I often find myself reflecting on the complexity of balancing work and family. Many mothers and future mothers aspire to “have it all.” How do we walk a tightrope between two dominating areas — our family and our work — that so often compete for our attention?
Some working mothers battle a particular insecurity, wondering if they must choose a career over other ways they are called to lead, such as in their family or in their church. While I find it impossible to achieve total balance, I always return to the idea of “integrated living,” meaning I aim to carry every aspect of who I am into everything I do, resisting compartmentalization and either/or thinking.
I bring my entire self into my two primary roles — caring for my husband and three children and serving the students and employees of Calvin University. How I invest in and serve my family overflows into how I conduct myself in the workplace and vice versa. Integrated living invites women to bring their whole beings into their work. It recognizes that we are intentionally designed by God, uniquely wired to live and lead wholeheartedly in all of the places to which He has called us.
Accepting the invitation to integrated living allows us to sit in and with relational and emotional complexity. Many women I have worked alongside in professional settings have an ability to approach workplace conflicts with added measures of grace and compassion, perhaps due to their experiences refereeing disagreements between family members at home. And many of the female leaders I look up to have an uncanny knack for working through professional challenges with wise discernment and life-giving optimism because of the leadership gifts they have exercised in their homes, schools, or places of worship. In a world full of scarcity, God’s economy offers us space to lead from a place of abundance, recognizing that He uses everything for His glory.
My leadership philosophy is rooted in the theological concept of imago Dei, described in Genesis. I believe each of us is created in the image of God, and this conviction informs my approach to integrated living. We serve a God of intentionality and purpose. My life’s purpose is to lead in a way that points others toward Jesus, in all the spheres and spaces He has placed me. When I shy away from leading with authenticity and wholeheartedness, I fail to do what I’ve been created to do.
As mothers in professional leadership, we may sometimes find ourselves battling “imposter syndrome,” chronic feelings of self-doubt and insufficiency. It’s tempting to sit in that place of self-doubt where dread and anxiety loom. But the truth of the matter is, I don’t know one leader who truly has it all together. In fact, the more I try to have it all together, the more likely I am to miss the truth: it’s not actually about me. When I strive to achieve another person’s ideal of leadership, I fail to center God’s call on my life, and this actually hinders me from stepping into the fullness and freedom of leading as God intends.
In the Bible, we see example after example of Jesus elevating women into positions of influence and impact. Throughout the Gospels, it was often women at Jesus’ side when things seemed the most uncertain. Mary, the mother of Jesus, and Mary Magdalene attended to Jesus during the crucifixion in His time of suffering. Three days later, it was Mary Magdalene who first proclaimed the news of the empty tomb. These women didn’t set out to make a name for themselves. No, they simply lived with Christ at the center, and their impact on advancing God’s Kingdom persists to this day.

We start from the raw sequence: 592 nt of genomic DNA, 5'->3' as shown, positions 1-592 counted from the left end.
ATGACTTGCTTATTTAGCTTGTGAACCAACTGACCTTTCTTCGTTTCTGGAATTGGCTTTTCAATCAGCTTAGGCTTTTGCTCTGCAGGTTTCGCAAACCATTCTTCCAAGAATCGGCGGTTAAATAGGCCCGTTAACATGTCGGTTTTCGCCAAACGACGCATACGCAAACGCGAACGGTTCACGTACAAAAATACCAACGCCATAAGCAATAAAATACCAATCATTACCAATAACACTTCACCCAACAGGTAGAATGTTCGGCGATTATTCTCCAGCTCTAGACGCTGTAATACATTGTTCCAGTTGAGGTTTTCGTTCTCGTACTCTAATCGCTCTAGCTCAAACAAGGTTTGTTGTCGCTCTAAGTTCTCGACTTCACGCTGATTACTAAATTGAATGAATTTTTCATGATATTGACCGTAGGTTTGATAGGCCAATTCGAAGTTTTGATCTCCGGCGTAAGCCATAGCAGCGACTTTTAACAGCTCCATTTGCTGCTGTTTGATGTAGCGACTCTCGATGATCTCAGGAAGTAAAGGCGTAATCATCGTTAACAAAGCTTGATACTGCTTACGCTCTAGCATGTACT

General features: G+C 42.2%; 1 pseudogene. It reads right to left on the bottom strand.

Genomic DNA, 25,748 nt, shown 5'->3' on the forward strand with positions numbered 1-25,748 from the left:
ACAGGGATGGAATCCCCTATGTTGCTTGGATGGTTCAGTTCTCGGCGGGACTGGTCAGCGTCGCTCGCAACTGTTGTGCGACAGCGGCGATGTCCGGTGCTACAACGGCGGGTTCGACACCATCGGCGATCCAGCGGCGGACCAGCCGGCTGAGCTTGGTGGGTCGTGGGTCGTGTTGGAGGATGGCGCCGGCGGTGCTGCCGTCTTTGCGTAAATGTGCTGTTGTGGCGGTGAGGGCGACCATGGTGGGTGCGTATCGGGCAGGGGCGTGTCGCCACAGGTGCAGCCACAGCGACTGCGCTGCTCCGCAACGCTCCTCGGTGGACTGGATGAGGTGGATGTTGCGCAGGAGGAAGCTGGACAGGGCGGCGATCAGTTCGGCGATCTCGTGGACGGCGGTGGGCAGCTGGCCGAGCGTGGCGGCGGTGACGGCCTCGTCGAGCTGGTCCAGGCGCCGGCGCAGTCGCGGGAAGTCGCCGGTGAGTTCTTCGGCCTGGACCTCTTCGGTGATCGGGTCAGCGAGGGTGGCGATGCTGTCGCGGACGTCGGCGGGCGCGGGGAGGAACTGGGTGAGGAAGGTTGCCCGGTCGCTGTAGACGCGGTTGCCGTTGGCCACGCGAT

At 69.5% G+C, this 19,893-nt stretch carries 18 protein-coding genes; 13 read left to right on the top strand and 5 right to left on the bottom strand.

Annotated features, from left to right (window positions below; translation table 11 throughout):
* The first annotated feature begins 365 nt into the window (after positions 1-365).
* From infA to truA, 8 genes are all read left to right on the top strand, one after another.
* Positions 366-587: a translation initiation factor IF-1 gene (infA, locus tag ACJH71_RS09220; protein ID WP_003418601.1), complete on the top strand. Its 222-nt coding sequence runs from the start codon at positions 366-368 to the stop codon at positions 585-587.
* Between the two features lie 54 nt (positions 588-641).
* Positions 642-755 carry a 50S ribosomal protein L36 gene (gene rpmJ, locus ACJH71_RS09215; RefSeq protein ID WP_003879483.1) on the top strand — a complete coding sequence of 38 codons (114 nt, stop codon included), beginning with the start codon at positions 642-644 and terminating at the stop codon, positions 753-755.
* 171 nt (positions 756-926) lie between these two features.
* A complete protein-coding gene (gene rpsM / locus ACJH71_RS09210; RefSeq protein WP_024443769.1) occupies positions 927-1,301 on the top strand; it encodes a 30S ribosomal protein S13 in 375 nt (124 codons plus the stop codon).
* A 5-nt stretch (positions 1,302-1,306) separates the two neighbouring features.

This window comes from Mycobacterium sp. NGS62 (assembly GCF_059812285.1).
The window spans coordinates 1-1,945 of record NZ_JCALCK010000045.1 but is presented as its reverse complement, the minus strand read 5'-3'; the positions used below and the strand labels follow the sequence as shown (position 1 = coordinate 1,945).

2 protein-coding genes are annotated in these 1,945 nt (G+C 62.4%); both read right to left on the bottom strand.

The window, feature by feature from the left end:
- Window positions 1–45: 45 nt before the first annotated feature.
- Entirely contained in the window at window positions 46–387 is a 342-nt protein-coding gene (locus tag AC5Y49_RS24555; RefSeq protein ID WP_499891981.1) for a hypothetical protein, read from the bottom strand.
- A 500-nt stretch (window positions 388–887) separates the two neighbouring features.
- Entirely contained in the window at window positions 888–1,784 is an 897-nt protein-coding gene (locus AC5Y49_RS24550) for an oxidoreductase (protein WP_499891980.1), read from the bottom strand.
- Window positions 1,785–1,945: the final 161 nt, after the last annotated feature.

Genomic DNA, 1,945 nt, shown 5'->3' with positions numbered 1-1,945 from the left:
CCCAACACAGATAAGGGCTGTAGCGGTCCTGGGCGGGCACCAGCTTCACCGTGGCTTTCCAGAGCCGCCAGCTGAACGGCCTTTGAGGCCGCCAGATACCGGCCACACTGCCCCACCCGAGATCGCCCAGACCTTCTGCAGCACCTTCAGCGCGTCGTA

I often tell the women in my spheres of influence that their vocation is not merely their job. At Calvin University, we talk about vocation as “the life-long process of tuning in to God’s call, understanding who we are in Him, and living our lives accordingly.” This permeates every place we are called to live and lead, including family, paid work, church, and community spaces. When we recognize our primary calling as God’s children and seek to integrate all the roles and responsibilities He has placed in our lives — whether running a board meeting or helping a teenager with Algebra homework — we find comfort and hope in the fact that we can rely on His grace for the strength to tackle each challenge that comes our way.
To practice faithful integrated living, we must stay connected to the Holy Spirit, the Source of our purpose and calling. As a busy mom and executive, I’ve learned that the tyranny of the urgent can easily distract me from living in integrated ways. So, one of my leadership practices is to set aside regular times of retreat. The main reason I do this is not because I need a quiet place to work or because I want to withdraw from everything that demands my attention. Rather, I carve out space to pay attention to God. During this retreat, I reflect on where I've seen the Lord at work, and I examine where I feel anxious or unsettled, prayerfully seeking to understand how God may be working in those areas to draw me closer to Him. In these quiet moments, I bring my whole self to Christ — fears, hopes, disappointments, insecurities, and questions. And every time, He meets me with renewed strength and purpose, through patiently and lovingly reminding me of my primary identity in Him.
As women and mothers in a time that often fosters division and disillusionment, let’s embrace a model of integrated living. Let’s lean into the spaces where God has called us, bringing all of who we are into every facet of our lives. Let’s embrace the roles God has called us to fulfill — minute by minute, day by day — practicing the presence of God as we walk in step with His Spirit.
Dr. Sarah Visser is the executive vice president for student experience and strategy at Calvin University in Grand Rapids, Michigan.